Step 2 - How many apples and where to get them
You can pick your own, or buy them at the grocery store. But for large quantities, you'll find that real* farmer's markets, like the Farmer's Market in Forest Park, Georgia have them at the best prices. In 2012 , they were available from late September at $14 to $30 per bushel. 2013 prices, thanks to abundant rainfall, are likely to be good at the real farmer's markets, like the Atlanta-Forest park Georgia State Farmer's Market and orchards in the southeast of the U.S.
You'll get about 12 to 20 quarts of apple juice per bushel of apples. Count on 15 or 16 quarts per bushel.
* - not the cutesy, fake farmer's markets that are just warehouse grocery stores that call themselves farmer's markets.
Step 3 - Wash the jars and lids
Now's a good time to get the jars ready, so you won't be rushed later. The dishwasher is fine for the jars; especially if it has a "sanitize" cycle, the water bath processing will sanitize them as well as the contents! If you don't have a dishwasher with a sanitize cycle, you can wash the containers in hot, soapy water and rinse, then sanitize the jars by boiling them 10 minutes, and keep the jars in hot water until they are used. Leave the jars in the dishwasher on "heated dry" until you are ready to use them. Keeping them hot will prevent the jars from breaking when you fill them with the hot apple juice.
Put the lids into a pan of hot, but not quite boiling water (that's what the manufacturer's recommend) for 5 minutes, and use the magnetic "lid lifter wand" to pull them out.
Step 4 -Wash and chop the apples!
I'm sure you can figure out how to wash the apples in plain cold water.
Chopping them is much faster if you use one of those apple corer/segmenters - you just push it down on an apple and it cuts it into segments. Note: You do not peel the apples! You will put the entire apple into the pot to cook.
Step 5 - Cook the Apples
Pretty simple put about 4 inches of water (I used filtered tap water) on the bottom of a huge, thick-bottomed pot. Put the lid on, and the heat on high. When it gets really going, turn it to medium high until the apples are soft through and through.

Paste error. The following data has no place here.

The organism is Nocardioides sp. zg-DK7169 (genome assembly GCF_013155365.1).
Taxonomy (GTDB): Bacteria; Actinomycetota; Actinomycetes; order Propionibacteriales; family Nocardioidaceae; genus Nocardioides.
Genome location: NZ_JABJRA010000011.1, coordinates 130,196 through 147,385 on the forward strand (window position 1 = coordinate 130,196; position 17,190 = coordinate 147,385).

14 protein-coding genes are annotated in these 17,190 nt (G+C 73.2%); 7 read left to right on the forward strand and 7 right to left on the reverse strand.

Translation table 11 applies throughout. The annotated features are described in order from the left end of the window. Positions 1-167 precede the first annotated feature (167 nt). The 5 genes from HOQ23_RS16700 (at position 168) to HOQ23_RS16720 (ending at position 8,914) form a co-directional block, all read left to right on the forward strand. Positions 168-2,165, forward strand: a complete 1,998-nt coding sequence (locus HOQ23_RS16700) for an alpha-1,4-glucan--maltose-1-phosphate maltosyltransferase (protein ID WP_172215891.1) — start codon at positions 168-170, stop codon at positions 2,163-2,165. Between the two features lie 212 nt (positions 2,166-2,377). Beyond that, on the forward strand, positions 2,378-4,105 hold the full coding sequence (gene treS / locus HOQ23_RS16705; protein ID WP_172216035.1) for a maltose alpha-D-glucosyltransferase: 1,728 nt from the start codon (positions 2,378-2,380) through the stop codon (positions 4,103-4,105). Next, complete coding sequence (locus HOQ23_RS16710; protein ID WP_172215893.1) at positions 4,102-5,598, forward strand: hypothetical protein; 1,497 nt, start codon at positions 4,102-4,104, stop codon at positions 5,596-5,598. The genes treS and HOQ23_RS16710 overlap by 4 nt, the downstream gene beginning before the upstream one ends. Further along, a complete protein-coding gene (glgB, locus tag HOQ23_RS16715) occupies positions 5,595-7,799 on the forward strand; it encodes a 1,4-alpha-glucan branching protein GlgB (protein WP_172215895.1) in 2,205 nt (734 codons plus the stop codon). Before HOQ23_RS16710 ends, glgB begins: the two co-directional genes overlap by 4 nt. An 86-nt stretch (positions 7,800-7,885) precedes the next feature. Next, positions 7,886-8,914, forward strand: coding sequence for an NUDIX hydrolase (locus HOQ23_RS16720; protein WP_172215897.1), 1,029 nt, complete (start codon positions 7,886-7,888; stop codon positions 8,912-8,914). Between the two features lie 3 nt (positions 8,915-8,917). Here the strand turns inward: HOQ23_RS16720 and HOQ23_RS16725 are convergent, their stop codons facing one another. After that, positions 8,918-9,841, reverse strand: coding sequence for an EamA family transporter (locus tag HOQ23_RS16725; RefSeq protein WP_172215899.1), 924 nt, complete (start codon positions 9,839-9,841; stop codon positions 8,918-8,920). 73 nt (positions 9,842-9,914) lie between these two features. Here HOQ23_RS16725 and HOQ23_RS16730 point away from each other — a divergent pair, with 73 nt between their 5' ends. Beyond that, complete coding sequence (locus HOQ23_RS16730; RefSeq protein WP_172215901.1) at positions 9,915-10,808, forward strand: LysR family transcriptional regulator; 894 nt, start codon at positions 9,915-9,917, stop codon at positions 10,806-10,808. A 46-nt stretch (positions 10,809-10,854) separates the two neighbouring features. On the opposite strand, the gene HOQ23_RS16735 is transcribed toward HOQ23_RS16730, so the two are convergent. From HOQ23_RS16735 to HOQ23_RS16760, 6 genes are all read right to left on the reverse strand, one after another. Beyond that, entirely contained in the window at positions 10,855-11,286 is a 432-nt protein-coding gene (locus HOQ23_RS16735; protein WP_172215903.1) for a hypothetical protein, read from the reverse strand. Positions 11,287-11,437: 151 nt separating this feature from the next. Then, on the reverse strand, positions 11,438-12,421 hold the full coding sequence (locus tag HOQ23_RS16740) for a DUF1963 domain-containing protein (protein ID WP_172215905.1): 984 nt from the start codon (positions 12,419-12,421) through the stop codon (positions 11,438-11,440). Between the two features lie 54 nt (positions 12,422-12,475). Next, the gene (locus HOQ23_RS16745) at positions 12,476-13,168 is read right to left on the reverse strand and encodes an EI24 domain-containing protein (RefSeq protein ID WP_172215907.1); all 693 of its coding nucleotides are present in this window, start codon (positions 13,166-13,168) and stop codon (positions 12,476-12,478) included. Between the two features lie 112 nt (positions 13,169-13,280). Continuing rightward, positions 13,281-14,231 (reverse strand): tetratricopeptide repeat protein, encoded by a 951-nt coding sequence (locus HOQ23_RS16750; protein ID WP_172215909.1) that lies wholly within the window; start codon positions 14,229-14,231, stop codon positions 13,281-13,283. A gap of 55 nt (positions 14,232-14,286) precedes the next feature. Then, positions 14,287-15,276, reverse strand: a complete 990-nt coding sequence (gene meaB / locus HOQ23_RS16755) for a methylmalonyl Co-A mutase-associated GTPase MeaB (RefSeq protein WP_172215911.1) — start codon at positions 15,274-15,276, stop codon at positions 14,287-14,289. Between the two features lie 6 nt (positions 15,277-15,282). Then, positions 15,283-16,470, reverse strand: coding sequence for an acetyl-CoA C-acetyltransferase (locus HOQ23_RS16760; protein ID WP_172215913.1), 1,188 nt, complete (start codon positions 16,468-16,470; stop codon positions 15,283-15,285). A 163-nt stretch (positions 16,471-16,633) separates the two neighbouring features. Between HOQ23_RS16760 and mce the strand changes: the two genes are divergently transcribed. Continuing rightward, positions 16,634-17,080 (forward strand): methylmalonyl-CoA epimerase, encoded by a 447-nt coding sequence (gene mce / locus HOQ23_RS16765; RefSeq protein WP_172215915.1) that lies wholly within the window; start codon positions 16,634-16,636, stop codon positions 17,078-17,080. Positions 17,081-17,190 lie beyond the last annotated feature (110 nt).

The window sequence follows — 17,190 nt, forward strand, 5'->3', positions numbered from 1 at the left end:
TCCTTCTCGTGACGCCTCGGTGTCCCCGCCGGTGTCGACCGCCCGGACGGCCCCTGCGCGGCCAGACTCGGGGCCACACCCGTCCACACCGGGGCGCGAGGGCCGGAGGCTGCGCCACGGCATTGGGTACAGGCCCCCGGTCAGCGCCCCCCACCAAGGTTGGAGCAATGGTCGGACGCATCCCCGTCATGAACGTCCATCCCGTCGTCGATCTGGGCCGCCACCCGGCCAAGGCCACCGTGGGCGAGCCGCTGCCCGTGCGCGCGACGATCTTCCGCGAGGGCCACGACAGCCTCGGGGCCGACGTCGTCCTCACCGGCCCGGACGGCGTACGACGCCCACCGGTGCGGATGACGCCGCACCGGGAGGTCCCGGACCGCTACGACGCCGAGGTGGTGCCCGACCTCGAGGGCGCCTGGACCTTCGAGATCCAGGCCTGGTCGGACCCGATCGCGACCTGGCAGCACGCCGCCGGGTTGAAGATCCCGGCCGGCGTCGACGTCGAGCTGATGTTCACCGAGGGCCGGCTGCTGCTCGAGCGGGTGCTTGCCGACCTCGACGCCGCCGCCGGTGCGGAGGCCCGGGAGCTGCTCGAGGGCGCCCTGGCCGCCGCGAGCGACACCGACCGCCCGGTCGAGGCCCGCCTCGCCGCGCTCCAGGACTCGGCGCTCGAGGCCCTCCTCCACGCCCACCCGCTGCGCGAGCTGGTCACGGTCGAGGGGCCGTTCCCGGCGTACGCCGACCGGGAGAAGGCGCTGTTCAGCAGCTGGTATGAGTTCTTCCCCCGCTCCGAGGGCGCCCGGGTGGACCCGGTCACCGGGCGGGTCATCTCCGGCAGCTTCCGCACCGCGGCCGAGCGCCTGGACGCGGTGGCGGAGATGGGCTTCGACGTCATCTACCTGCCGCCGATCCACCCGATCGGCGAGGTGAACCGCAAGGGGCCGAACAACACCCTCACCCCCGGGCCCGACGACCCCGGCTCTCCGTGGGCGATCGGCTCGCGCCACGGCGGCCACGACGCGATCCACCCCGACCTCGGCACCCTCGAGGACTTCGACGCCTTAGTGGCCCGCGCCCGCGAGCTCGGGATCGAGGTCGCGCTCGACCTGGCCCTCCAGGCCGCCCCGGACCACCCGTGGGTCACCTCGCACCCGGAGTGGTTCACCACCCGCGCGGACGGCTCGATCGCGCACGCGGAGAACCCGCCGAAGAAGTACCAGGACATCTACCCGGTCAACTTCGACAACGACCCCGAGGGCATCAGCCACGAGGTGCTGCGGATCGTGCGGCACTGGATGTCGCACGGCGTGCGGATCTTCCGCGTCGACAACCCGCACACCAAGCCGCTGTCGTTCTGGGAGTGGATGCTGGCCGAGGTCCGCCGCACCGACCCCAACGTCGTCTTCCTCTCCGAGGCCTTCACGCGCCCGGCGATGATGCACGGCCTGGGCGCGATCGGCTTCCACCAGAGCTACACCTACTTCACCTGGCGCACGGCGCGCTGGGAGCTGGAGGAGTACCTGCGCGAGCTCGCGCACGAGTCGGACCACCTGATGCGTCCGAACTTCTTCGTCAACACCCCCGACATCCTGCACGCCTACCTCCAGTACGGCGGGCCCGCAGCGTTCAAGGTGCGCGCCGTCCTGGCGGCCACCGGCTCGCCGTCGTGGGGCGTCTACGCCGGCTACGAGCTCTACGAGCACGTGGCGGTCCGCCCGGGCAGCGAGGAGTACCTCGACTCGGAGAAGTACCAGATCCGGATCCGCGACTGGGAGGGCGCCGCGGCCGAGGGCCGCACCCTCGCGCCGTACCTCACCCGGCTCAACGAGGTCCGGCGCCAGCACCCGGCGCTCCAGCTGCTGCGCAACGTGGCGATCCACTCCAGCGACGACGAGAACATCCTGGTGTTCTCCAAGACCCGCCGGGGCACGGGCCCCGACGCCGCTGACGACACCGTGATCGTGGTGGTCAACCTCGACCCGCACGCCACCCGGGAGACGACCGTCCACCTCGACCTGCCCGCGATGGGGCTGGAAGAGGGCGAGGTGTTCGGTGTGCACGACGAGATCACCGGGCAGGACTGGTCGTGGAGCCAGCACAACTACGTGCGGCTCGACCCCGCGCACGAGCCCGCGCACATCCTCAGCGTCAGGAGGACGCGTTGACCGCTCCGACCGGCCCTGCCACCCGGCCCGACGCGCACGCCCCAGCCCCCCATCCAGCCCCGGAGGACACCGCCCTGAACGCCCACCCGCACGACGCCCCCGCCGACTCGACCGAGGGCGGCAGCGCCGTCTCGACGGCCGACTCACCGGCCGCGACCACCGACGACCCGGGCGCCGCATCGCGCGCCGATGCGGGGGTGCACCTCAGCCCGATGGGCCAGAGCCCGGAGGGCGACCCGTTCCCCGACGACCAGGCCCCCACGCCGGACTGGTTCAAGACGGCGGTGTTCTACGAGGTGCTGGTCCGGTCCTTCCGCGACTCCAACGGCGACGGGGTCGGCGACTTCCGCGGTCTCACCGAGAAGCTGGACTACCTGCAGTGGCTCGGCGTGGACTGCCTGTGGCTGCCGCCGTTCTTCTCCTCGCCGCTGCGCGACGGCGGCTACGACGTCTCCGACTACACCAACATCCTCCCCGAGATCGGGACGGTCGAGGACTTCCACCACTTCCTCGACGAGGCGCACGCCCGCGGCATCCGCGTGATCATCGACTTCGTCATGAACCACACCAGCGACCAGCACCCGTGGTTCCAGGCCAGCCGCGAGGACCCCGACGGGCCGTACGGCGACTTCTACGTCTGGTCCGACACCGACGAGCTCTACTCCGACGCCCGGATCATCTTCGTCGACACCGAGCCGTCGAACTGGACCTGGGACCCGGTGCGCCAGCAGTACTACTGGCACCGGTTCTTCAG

Hardware stores sell a fruit steamer. I haven't used one yet, but I hear they work well.
NOTE: If you have a electric juicer, you can simply juice the chopped apples, then skip to step 7 to heat the juice to boiling.
Step 6 - Sieve the cooked apples
Now you want to separate the liquid from the pulp, skins, seeds, stems, etc. There are quite a variety of ways to filter the apples.
- I like a natural apple juice, with the natural cloudiness of the fruit particles in it, so I just plop the cooked apples into a large metal or plastic sieve or colander.
- You can also refrigerate the juice for 24 to 48 hours and then Decant it (without mixing, carefully pour off clear liquid and discard sediment).
- A better way if you want filtered apple juice is just to line your sieve or colander with several layers of cheese cloth and let the juice drip through. It could take an hour..
- If you want really clear apple juice (but most people prefer "natural" style with some solids) you can strain the juice through a paper coffee filter place inside a sieve or colander.
- If you want more filtered apple juice, use a jelly bag. Just pour hot prepared fruit pulp into a jelly bag and let it drip. . Do not squeeze the bag.! In my experience this method takes forever.